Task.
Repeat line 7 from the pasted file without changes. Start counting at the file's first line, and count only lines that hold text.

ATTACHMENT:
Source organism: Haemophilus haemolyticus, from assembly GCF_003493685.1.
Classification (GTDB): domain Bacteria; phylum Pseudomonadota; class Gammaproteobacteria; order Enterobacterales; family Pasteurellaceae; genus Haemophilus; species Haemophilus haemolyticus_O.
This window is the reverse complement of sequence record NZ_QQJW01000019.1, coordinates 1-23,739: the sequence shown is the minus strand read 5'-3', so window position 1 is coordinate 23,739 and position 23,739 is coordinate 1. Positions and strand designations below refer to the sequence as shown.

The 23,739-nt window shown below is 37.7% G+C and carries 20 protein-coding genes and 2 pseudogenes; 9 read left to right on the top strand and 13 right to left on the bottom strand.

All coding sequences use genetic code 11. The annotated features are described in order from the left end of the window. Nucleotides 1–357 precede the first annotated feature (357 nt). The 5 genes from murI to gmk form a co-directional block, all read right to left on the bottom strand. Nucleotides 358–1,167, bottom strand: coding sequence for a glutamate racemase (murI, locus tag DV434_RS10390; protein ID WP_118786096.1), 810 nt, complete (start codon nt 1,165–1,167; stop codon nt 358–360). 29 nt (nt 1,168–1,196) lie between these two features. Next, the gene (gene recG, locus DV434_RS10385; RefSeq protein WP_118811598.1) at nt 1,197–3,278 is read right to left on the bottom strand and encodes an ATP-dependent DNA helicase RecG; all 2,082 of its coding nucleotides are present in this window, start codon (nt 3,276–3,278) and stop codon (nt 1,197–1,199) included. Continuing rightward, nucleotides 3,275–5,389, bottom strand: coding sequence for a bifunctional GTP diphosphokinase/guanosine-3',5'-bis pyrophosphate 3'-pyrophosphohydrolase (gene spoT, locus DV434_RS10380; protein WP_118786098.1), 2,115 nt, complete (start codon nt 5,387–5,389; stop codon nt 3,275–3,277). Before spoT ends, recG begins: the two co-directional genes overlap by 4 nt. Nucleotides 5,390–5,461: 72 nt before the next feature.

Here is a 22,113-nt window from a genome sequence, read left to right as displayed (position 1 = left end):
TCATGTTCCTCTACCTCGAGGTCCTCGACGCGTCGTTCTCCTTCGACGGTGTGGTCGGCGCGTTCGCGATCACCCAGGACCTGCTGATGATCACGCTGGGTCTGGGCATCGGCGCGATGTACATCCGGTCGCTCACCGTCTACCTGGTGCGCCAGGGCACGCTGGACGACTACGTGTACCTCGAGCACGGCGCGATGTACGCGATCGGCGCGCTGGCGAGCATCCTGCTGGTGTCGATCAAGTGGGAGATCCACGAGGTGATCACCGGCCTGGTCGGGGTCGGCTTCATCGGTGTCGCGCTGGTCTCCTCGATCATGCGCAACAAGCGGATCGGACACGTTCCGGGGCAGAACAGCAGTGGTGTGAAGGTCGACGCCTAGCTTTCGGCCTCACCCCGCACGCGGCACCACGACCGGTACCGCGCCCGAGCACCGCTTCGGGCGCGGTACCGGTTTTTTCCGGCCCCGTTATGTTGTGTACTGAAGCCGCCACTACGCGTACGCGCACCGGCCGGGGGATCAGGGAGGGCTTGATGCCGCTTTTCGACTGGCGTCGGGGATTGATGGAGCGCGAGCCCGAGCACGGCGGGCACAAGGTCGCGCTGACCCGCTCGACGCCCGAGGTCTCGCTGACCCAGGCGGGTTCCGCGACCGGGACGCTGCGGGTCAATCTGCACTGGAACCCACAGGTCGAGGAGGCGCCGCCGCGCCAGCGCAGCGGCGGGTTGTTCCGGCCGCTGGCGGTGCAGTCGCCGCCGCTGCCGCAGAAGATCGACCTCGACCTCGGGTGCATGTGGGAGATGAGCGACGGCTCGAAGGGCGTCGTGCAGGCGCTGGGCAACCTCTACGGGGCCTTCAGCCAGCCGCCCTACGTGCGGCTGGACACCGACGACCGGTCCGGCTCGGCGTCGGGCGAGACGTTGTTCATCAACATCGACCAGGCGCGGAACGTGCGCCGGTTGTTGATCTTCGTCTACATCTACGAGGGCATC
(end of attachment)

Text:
TCATGTTCCTCTACCTCGAGGTCCTCGACGCGTCGTTCTCCTTCGACGGTGTGGTCGGCGCGTTCGCGATCACCCAGGACCTGCTGATGATCACGCTGGGTCTGGGCATCGGCGCGATGTACATCCGGTCGCTCACCGTCTACCTGGTGCGCCAGGGCACGCTGGACGACTACGTGTACCTCGAGCACGGCGCGATGTACGCGATCGGCGCGCTGGCGAGCATCCTGCTGGTGTCGATCAAGTGGGAGATCCACGAGGTGATCACCGGCCTGGTCGGGGTCGGCTTCATCGGTGTCGCGCTGGTCTCCTCGATCATGCGCAACAAGCGGATCGGACACGTTCCGGGGCAGAACAGCAGTGGTGTGAAGGTCGACGCCTAGCTTTCGGCCTCACCCCGCACGCGGCACCACGACCGGTACCGCGCCCGAGCACCGCTTCGGGCGCGGTACCGGTTTTTTCCGGCCCCGTTATGTTGTGTACTGAAGCCGCCACTACGCGTACGCGCACCGGCCGGGGGATCAGGGAGGGCTTGATGCCGCTTTTCGACTGGCGTCGGGGATTGATGGAGCGCGAGCCCGAGCACGGCGGGCACAAGGTCGCGCTGACCCGCTCGACGCCCGAGGTCTCGCTGACCCAGGCGGGTTCCGCGACCGGGACGCTGCGGGTCAATCTGCACTGGAACCCACAGGTCGAGGAGGCGCCGCCGCGCCAGCGCAGCGGCGGGTTGTTCCGGCCGCTGGCGGTGCAGTCGCCGCCGCTGCCGCAGAAGATCGACCTCGACCTCGGGTGCATGTGGGAGATGAGCGACGGCTCGAAGGGCGTCGTGCAGGCGCTGGGCAACCTCTACGGGGCCTTCAGCCAGCCGCCCTACGTGCGGCTGGACACCGACGACCGGTCCGGCTCGGCGTCGGGCGAGACGTTGTTCATCAACATCGACCAGGCGCGGAACGTGCGCCGGTTGTTGATCTTCGTCTACATCTACGAGGGCATC